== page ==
So we started the day at 7am with our morning walk-through and Helen, my favorite park aide had prepped the daily check list for me in advance.  After the walk-through I went back to the kiosk and immediately had some folks come up with questions.  The visitors center is a great resource for people, but since they were closed for the day I answered questions (as I was able) about the immediate area.  I did a pretty good job throughout the day with basic information, and was honest with people when I had no idea.  Do you know where the Albino trees are in the Redwood forest?  (Apparently on occasion an offshoot of a Redwood is pure white because it can’t do photosynthesis and currently there are 12 scattered throughout the park.  The staff doesn’t tell people where they are though, because people think they will make great Christmas trees and cut them down when they see them.  First of all, those people are idiots, second, they die almost immediately because they are basically parasites and rely 100% on the parent tree for all nutrients.  Anyway, if you want to see one in founders Grove at marker #2 you can look up 150 feet and see one there.  They tell people about that one because no one can reach it. I learned this when Ranger Davis stopped by on one of her rounds and filled me in.  She was the only ranger working that day and was based 30 miles away but came when I needed her and was very nice…but I am jumping ahead.

After the initial morning rush, I settled in and started to write up a Camp Host Guideline sheet.  There is a huge book here, but nothing really specifically for camp hosts so I had asked Ranger John if I could write something up.  My one-sheet turned into three, but I feel pretty good that it has the main information on it, plus it helped me get more organized just by writing it down.  As I was writing I got to check in or help several people.  Many young groups wanted the hike trail maps for serious hikers, which I provided, and for those who were more meanderers like myself I talked to them about the places we had been so far.   One gentleman stopped because he was hiking the area and no gas stations were open.  He had no water or food so I gave him a bottle of water and three power bars we had in the truck.  Another lady was wondering if we had any green beans because her husband loves green bean casserole and she had forgotten to bring them.  I had two cans of french cut, she was thrilled, and when she tried to pay Lee $10 he refused the money and said Happy Thanksgiving.  It wasn’t all pleasant though.  The girlfriend of one couple was NOT happy because it was so cold and they wanted a refund (which we cannot provide), and several other couples wanted to move.  Because we were booked we did the best we could and by 1pm I had sold the last site and put up the campground full sign.  You would think it would slow down from there, but I guess the traffic was pretty heavy coming north and many people got in later than expected.  We also sold a ton of wood (over $200 worth) and in general were busy with questions and the like.  Around 3pm, someone stopped and said the water was running non-stop in the faucet in the men’s restroom.  I contacted the duty ranger (bit of trial and error on that one) and she headed up because maintenance had just left.  Lee checked it out and turned the water off to that one sink, and we ended up leaving it that way all day.  It was great when Ranger Davis came because I was completely out of change and she opened the safe and gave me all the fives and most of the ones in there.  She also stayed for awhile and helped answer some questions (which I learned from) and in general was very pleasant to hang out with.  We stayed really busy until 5:30 when she left and things finally slowed down and I closed the kiosk and Lee and I had our steak dinner.  One of the volunteers (a single in a B plus) actually brought us some turkey day plates, which was so sweet of her.  The other volunteer, JD, who she was with though, gave me a bit of a scolding about working on the day.  According to him the camp hosts never open the kiosk on Thanksgiving and “if you are here next year you should keep that in mind.”  I was getting off a pretty long day and have to say was a bit annoyed.  My personal philosophy is provide more value than the compensation you are receiving but draw the line at being taken advantage of. The big question is “What is being taken advantage of?”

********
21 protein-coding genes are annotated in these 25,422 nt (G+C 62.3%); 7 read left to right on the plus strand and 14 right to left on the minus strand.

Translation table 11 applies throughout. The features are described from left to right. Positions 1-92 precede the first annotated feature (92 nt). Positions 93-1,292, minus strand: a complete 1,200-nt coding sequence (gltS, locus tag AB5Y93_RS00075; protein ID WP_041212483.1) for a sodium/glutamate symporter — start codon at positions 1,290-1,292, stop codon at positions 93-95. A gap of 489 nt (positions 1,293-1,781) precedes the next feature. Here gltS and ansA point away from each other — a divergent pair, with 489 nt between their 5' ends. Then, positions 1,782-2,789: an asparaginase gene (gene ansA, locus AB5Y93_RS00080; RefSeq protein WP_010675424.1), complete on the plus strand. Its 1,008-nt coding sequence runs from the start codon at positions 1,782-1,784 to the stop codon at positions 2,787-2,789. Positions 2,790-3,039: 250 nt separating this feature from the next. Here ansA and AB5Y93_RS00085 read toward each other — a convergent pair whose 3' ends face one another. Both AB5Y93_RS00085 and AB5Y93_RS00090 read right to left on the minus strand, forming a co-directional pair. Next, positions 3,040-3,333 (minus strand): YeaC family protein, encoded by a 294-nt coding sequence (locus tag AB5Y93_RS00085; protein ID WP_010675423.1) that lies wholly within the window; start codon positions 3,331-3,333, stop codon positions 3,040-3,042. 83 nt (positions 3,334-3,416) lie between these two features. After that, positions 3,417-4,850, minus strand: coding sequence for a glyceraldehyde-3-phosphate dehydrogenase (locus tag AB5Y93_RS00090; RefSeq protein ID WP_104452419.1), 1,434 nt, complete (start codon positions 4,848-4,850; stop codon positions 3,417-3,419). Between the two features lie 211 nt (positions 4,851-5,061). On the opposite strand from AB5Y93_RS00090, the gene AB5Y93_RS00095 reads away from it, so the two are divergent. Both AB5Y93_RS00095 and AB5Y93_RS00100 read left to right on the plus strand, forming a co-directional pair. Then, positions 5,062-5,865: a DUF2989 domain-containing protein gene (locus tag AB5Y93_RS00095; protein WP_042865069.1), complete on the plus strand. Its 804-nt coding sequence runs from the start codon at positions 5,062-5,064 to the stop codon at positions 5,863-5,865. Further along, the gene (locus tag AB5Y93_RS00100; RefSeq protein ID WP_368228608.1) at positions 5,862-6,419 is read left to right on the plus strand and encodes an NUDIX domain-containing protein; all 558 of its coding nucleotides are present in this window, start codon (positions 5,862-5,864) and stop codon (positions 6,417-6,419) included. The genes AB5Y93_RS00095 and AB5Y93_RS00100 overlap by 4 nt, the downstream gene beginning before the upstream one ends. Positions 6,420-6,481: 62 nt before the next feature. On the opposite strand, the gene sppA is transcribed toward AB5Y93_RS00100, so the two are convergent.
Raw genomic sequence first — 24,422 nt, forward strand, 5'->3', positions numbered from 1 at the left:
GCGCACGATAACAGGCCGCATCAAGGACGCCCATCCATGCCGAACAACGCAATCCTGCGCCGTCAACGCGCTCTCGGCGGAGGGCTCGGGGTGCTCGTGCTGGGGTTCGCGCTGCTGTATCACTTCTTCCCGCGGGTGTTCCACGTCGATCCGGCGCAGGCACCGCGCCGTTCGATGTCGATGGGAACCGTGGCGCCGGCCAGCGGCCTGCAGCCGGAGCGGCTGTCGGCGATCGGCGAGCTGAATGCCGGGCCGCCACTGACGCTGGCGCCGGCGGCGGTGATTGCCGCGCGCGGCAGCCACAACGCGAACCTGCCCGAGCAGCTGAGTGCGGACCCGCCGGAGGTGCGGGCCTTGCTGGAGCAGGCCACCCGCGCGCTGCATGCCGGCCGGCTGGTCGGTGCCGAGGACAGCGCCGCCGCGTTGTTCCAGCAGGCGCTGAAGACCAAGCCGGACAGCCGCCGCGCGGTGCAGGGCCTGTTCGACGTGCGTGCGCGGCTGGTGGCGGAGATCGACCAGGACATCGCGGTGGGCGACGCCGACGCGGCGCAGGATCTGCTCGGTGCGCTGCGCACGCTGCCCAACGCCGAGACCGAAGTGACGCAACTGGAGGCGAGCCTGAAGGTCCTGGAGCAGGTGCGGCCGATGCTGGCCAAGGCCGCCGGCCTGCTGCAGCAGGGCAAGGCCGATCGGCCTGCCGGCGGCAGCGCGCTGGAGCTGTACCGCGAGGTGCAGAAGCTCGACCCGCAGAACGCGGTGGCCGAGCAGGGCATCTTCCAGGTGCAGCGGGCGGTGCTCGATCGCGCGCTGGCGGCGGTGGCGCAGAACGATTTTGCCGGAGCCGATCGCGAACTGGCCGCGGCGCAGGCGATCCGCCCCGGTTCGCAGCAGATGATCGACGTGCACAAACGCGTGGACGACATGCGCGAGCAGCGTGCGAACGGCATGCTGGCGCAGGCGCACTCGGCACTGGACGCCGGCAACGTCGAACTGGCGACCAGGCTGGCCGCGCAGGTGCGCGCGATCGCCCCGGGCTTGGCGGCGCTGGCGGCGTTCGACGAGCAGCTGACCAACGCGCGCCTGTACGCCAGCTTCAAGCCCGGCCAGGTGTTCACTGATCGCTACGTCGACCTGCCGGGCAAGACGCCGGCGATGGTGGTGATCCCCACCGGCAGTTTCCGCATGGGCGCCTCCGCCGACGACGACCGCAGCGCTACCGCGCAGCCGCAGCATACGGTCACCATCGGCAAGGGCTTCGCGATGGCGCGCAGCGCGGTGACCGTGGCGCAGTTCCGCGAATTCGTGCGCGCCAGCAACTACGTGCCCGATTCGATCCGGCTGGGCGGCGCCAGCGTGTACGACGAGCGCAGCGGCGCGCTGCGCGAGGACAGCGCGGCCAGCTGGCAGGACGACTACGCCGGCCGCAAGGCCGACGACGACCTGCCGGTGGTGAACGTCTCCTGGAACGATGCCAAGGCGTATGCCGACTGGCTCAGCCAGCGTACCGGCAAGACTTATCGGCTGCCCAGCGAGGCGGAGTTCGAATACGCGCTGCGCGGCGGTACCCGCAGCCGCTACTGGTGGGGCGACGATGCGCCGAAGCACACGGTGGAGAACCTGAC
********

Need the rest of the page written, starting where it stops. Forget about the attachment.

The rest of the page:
I am a people pleaser by nature and it’s tough for me (with vague expectations) to not overdue it. For some (like Lee) this will never be an issue because he has a firm grasp on the appropriate when it comes to work-life balance, but for me, and I am sure many others, this line is constantly moving. I think, after much reflection and discussion with Lee,  that if I am choosing to do things because they make me feel good, great.  If I am “scurrying” (for lack of a better word) because of pressure (either internal or external) I need to take a step back and reevaluate.   So to break it down for this particular job (knowing it will change in every situation) the work we did helping people with sites, selling firewood, and answering questions falls in the former category.  Everything else falls into the latter.

At 8:30 we called it a night and I was in bed by 9:30.  I know my 13 hour day doesn’t come close to comparing to what my Amazon friends are going through (good luck with Hell Week btw), but it’s the hardest I have worked since I quit my job.  And it felt really good, I really enjoyed myself, and most importantly created a memory for my first family-free Thanksgiving.


In the kiosk


Steak turkey day yummy

Steak dinner for turkey day yummy



Camper Chronicles is a participant in the Amazon Services LLC Associates Program, an affiliate advertising program designed to provide a means for sites to earn advertising fees by advertising and linking to  Search here